After reducing my food intake and still not losing weight, I started to get frustrated. “Something is wrong with me” I told my husband. “I’m eating less and still can’t lose any weight.” I went to the doctor to have my thyroid checked, convinced that my thyroid medication had to be adjusted (I suffer from hypothyroidism). Why else wouldn’t I be losing weight? Bad news, my thyroid was working just fine, which meant I had to face the harsh reality that the problem was not with my metabolism, but with my self-control. Maybe I was eating less than before, but maybe it wasn’t enough to lose the weight?

Long story short, you need to eat less calories than you burn in order to lose weight – period. 

2. Set a Calorie Target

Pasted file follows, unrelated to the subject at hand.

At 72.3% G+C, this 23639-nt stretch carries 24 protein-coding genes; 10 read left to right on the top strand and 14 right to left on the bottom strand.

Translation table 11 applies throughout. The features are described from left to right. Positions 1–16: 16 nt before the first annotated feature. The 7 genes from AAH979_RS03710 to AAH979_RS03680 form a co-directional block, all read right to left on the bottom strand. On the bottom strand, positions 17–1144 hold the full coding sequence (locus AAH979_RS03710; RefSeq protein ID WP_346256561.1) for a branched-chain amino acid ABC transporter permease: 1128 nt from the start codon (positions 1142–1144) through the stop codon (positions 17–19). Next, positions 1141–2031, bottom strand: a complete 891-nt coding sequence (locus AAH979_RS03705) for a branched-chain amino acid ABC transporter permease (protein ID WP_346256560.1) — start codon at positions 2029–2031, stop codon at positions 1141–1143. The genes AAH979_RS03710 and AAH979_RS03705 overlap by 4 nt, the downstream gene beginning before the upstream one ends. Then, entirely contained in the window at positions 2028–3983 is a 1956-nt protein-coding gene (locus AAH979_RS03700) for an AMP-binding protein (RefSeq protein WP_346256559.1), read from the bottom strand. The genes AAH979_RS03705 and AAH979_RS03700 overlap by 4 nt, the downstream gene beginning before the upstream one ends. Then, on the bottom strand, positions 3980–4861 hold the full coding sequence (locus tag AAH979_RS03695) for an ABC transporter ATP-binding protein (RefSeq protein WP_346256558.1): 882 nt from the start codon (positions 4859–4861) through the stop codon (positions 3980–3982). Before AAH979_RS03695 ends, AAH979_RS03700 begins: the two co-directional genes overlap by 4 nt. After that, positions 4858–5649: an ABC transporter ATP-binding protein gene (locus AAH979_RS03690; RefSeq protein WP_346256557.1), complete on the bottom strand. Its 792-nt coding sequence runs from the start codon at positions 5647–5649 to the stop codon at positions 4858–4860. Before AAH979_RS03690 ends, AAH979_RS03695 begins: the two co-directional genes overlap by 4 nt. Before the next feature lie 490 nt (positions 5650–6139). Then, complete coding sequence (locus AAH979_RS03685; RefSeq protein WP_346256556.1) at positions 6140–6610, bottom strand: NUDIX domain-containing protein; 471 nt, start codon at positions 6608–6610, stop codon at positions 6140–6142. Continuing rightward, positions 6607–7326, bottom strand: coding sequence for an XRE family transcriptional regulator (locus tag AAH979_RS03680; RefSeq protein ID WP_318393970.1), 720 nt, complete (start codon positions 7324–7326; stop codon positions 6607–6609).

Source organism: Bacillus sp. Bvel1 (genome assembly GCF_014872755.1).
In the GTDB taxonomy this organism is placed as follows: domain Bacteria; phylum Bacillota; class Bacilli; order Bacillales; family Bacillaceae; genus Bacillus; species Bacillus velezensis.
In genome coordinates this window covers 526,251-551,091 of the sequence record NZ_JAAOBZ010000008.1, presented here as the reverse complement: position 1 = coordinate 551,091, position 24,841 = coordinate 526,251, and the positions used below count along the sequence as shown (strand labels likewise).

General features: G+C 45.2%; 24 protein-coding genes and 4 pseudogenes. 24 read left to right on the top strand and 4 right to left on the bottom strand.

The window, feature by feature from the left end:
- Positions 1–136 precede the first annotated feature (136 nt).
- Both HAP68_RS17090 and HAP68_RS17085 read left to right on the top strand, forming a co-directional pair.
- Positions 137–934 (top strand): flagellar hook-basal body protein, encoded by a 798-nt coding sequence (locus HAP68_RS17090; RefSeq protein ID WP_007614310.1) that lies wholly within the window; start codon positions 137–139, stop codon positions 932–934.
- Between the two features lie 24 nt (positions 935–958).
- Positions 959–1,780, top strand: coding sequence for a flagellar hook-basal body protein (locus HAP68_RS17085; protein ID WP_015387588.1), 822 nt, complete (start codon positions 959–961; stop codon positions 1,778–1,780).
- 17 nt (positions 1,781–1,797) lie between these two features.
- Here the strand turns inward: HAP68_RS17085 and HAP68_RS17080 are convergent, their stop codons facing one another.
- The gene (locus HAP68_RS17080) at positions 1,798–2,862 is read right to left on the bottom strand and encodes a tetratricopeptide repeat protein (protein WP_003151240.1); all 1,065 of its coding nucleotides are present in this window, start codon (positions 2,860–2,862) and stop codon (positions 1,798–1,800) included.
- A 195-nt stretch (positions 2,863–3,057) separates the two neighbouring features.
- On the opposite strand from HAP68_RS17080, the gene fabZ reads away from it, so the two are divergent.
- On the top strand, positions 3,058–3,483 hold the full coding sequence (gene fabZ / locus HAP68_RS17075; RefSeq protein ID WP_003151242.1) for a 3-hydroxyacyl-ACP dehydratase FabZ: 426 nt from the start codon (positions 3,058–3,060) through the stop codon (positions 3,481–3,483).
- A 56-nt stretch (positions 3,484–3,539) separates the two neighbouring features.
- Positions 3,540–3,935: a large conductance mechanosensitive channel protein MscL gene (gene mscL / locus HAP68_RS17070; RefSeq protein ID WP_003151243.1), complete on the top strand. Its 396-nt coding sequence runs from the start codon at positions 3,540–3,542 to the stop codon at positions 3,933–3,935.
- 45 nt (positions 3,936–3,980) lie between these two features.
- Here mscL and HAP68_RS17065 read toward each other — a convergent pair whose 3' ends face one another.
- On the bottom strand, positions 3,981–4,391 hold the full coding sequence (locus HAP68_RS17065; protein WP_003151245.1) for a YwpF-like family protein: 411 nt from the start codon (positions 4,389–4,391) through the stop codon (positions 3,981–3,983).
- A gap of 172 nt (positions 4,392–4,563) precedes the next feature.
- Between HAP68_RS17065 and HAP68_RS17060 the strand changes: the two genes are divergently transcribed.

I decided to begin tracking my calories. I had previously kept a food journal when working with my dietitian, so this was not new for me. Studies have found that people who track their foods are more successful at weight loss than those who don’t, so as much as you think you don’t need a food journal/tracker, you do (at least to start). Trust me. I decided to use the “Lose It” app, or LoseIt.com website as my tracker. There are lots of free calorie trackers out there, such as MyFitnessPal, so find one that works for you.

I tracked everything I ate for a few days and found I was consuming around 1700 to 1800 calories a day. Not bad, right? Well, I wasn’t sure, because I didn’t know what calories I should have been eating to lose weight to compare that too. The Lose It app includes a calorie calculator based on your current weight, weight loss goals, age and gender. It will calculate a calorie target for you based on the information you enter. If you use a different calorie calculator you can also enter your calorie target manually in Lose It.